Historic Preservation


I found this great little treasure when browsing at an antique store the other day:  "House Plans for Everybody" by S.B. Reed, Architect, published in 1896.  


On the title page, it reads, "For Village and Country Residences, Costing from $250-$8,000 - Including Full Descriptions and Estimates in Detail of Materials, Labor, and Cost, with Many Practical Suggestions and 175 Illustrations."  It turns out that this is a very early (maybe rare?) edition.  The cover is prettier than any other covers I've been able to find researching online, and this edition is even older than the one in the collections at the Cornell University library.

If you love old homes, can you imagine having built this one for $700? 


At 16' x 29', the main floor has just two rooms:  a living room and a parlor.  Upstairs, were 2 small bedrooms ("chambers"), a large bedroom, and two small back-to-back closets.  No running water.  No kitchen.  No bathroom.  

Check out the cost estimate (and note that this was considered a detailed cost estimate in 1896!):


The next model up, "Design VII," has the added luxury of a kitchen, and would range from $750-$1,050.  The $300 price difference would add an unfinished basement ("cellar") and two covered porches ("verandas").  Still no bathroom.  



I also love this vintage advertisement from the 1950's for modern homes designed by architect Cliff May (known as the father of the California Ranch house).  You could move into your dream home for just 1 cent down! 

Cliff May Ad.JPG

Long Beach area homes like this now sell in the $500,000 - $800,000 range.  I love the last line:  "It can be said in fact that a CLIFF MAY Home makes a community with a personality."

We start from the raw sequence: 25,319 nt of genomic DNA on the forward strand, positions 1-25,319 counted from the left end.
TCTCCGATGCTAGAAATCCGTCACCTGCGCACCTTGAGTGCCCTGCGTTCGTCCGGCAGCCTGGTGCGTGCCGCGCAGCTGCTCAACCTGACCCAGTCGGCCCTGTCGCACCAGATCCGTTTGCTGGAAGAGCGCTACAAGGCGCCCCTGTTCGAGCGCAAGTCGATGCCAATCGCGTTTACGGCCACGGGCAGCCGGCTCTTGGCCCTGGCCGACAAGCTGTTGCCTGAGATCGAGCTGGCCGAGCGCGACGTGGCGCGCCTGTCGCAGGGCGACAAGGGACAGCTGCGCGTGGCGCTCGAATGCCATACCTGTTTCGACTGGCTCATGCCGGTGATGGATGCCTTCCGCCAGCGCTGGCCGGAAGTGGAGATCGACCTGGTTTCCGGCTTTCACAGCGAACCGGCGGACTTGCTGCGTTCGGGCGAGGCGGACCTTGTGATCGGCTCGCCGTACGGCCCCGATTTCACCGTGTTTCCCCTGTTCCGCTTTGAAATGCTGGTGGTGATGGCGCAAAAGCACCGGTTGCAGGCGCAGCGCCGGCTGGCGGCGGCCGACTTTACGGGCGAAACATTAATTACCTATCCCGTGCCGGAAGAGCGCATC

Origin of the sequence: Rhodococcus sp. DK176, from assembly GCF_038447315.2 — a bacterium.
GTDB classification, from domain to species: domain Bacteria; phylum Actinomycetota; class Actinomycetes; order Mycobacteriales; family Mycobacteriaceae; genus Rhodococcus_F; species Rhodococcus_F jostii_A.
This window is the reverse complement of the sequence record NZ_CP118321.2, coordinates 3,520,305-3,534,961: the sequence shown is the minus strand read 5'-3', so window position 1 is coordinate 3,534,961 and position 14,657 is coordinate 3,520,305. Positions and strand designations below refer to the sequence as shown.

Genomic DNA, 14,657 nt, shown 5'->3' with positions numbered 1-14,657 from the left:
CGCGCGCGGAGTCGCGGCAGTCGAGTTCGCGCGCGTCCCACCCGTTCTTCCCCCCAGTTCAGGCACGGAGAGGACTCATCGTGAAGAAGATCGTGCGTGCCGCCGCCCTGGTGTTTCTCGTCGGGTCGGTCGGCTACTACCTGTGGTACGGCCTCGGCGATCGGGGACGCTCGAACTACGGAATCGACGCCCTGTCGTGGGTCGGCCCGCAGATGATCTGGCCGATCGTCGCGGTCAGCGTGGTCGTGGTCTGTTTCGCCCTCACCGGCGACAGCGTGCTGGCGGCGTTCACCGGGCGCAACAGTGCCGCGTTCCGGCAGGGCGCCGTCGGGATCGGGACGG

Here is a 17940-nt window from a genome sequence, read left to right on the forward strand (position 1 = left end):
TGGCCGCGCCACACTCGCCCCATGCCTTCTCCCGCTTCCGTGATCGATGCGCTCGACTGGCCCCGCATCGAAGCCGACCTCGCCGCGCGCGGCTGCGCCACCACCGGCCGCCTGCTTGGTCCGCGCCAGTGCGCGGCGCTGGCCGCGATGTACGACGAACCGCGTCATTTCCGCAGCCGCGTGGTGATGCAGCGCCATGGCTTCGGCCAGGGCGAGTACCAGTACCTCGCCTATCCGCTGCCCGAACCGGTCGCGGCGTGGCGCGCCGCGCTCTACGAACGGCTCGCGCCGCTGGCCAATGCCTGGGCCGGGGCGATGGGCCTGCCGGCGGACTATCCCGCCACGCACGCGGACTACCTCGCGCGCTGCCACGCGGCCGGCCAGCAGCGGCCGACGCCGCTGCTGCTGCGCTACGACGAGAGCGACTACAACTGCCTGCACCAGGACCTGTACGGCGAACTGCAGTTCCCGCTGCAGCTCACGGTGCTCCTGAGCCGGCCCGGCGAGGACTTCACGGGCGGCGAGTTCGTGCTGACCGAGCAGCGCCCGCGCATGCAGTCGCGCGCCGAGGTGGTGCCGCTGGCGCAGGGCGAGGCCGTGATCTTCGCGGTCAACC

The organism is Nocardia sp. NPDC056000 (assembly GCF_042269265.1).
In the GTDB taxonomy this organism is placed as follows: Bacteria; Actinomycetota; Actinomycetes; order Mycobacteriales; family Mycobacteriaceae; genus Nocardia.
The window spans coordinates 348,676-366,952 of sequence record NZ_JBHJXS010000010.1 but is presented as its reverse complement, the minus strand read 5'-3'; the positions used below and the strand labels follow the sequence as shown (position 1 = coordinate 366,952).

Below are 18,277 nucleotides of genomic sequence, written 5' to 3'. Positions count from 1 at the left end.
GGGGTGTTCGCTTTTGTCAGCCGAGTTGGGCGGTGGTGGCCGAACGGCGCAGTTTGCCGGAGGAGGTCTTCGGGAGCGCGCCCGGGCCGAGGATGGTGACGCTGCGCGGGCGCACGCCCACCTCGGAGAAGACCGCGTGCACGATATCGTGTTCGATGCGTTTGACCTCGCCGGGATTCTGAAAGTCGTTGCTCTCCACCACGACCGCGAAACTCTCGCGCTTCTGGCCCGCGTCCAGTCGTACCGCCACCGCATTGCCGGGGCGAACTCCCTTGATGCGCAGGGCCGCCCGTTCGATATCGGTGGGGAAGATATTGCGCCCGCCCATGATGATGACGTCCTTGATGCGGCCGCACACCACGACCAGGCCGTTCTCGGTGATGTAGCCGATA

I wonder if there are any original owners of Cliff May homes still living in them and whether they'd agree that the homes afforded them "more time for relaxation and recreation."


Three Centuries of Color in 30 Seconds

TRIVIA: What was the first synthetic paint color ever produced?
ANSWER: Mauveine (purple) in 1856!

Benjamin Moore’s records of American’s most popular choice of colors over three centuries creates a language that reflects how war, peace, youth, and technology have influenced our lives and style.

Familiar earth tones which tend to be deep and warm were most common and comforting during war times. 

Cool tones became more popular when consumers valued living glamorously and women’s suffrage was finally achieved. 

Bold and bright colors came into pop culture as "flower power" and the "youth takeover" began. 

More recently, our tastes have turned to more natural colors with pops of bold.  One theory is that this satisfies a desire to balance instant gratification (technology) with a greater awareness (global concerns).

Simply said, “Color is language!”